In It Doesn’t Suck: Showgirls ($12.95 pa., April), the first book in ECW’s new Pop Classics series, Adam Nayman argues that the 1995 Razzie-winning film by Paul Verhoeven is in fact a masterpiece. “¢ Coach House Books continues its pop culture series with a pair of pithy works of cultural criticism: Shawn Micallef‘s The Trouble with Brunch: Class, Fashion and the Pursuit of Leisure ($13.95 pa., Feb.) and Geoff Pevere‘s Gods of the Hammer ($13.95 pa., Feb.), about the Hamilton punk act Teenage Head.
First Nations artist Roy Henry Vickers is known for paintings and prints that combine the realism of European art with the stylized forms of his aboriginal ancestry. The Art of Roy Henry Vickers (Harbour Publishing, $49.95 cl., April) includes 118 previously unpublished works.
The unofficial bible for the thinking fashionista is the independently produced WORN Fashion Journal. Some of the magazine’s best work is collected in the 500-page tome The WORN Archive (Drawn & Quarterly, $29.95 pa., May), edited by founder and editor-in-chief Serah-Marie McMahon.
The Lynching of Peter Wheeler (Goose Lane Editions, $19.95 pa., March) is the second book by author and forensic anthropologist Debra Komar about historical Canadian crimes. Her latest details the wrongful murder conviction and execution of Peter Wheeler of Digby, Nova Scotia, whose trial was among the first to introduce forensic evidence into the courtroom. “¢ Humber College criminal justice professor Mark Totten will publish a third book on the lives of gang members in April. Gang Life (James Lorimer Publishing, $24. 95 pa.) reveals the stories of 10 gang members ““ murderers, rapists, drug traffickers ““ and depicts the complex circumstances that lead people to crime.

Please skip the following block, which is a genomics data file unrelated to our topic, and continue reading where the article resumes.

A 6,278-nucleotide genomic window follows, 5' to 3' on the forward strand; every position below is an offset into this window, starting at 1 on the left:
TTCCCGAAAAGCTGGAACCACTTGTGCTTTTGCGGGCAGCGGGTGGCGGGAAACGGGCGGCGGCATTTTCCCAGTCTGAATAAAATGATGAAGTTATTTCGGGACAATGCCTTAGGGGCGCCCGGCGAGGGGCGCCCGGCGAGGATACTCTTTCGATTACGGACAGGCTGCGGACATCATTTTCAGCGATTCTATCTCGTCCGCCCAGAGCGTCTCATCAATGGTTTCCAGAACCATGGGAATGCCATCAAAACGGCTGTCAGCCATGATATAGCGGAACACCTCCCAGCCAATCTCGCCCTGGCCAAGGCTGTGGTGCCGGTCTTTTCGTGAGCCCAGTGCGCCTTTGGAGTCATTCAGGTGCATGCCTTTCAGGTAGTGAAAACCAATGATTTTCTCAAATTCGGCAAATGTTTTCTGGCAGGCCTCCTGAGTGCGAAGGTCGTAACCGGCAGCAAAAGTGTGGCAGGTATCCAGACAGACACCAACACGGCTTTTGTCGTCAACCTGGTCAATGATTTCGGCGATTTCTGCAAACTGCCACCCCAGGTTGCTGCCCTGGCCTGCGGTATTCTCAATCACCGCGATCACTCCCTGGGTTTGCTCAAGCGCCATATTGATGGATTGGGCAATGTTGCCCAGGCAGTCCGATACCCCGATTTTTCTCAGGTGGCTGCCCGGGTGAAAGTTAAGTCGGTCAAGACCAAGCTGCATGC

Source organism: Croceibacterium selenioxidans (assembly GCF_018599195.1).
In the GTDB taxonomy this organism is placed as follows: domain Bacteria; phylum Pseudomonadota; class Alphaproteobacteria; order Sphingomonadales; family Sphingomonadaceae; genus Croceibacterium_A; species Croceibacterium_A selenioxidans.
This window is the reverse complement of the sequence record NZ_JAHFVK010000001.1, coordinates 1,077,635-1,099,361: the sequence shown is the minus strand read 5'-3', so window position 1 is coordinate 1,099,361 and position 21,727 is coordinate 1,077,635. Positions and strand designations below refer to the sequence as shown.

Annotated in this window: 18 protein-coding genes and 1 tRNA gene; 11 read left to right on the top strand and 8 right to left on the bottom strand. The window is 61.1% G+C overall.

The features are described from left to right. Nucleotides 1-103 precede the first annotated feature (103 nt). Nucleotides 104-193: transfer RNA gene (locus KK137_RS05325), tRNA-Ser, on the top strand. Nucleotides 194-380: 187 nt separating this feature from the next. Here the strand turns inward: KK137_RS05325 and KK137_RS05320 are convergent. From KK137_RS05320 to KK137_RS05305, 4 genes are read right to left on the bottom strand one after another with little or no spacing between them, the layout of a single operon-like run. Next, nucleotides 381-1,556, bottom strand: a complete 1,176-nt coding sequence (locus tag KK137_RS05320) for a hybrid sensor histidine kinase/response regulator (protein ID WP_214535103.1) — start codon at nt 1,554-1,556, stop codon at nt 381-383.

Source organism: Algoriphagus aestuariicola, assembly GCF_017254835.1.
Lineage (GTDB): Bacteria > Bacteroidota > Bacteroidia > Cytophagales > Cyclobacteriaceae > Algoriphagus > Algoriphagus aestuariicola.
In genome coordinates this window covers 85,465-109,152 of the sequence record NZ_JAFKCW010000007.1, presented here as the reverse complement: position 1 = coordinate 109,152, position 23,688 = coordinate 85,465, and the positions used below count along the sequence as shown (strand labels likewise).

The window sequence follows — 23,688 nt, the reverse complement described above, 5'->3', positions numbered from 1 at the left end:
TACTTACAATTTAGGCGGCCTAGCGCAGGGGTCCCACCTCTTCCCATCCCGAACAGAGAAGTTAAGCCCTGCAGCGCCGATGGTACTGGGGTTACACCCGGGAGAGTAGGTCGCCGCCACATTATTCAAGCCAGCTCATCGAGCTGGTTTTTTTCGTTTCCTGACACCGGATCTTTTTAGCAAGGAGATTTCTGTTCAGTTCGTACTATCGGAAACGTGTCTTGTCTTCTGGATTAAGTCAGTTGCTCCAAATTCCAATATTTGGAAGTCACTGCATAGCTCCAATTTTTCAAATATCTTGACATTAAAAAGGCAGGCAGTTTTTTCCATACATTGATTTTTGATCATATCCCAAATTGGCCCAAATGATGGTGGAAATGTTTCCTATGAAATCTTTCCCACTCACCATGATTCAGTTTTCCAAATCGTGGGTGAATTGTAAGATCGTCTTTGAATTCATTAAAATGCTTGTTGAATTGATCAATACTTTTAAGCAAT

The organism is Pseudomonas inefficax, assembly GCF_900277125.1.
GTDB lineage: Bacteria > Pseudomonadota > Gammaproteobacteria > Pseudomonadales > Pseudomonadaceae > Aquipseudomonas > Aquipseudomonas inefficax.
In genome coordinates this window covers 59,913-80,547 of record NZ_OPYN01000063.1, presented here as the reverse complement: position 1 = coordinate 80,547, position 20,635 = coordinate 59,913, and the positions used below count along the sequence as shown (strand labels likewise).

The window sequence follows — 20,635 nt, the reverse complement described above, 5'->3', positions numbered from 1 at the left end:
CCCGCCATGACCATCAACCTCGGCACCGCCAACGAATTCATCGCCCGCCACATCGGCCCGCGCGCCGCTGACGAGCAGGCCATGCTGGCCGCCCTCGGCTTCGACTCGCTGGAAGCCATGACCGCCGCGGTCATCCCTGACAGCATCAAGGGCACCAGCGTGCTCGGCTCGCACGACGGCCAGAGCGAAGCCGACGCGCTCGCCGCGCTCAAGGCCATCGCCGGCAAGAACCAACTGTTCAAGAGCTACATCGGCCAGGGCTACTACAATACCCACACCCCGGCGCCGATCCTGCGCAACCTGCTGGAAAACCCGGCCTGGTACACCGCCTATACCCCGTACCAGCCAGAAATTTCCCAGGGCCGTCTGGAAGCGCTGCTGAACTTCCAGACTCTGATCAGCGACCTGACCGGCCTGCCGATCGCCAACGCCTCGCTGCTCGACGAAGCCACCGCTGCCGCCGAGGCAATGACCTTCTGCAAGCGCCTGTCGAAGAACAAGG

Memoir & biography
My Journey (HarperCollins Canada, $29.99 cl.) is the first book from politician Olivia Chow, considered a frontrunner in the race to become the next mayor of Toronto. Although the Trinity-Spadina MP has not confirmed if she will run, the book is due out in January ““ just in time for the official start of campaigning. “¢ Also from HarperCollins Canada is a memoir by Canadian rower Silken Laumann, who won bronze at the 1992 Barcelona Olympic Games just weeks after suffering a potentially career-ending injury. Unsinkable ($29.99 cl., Jan.) is co-written with Sylvia Fraser. “¢ Prairie naturalist Trevor Herriot, author of River in a Dry Land, returns with The Road Is How (HarperCollins Canada, $27.99 cl., April), a recounting of a three day walk taken while recovering from an accident that nearly ended his life.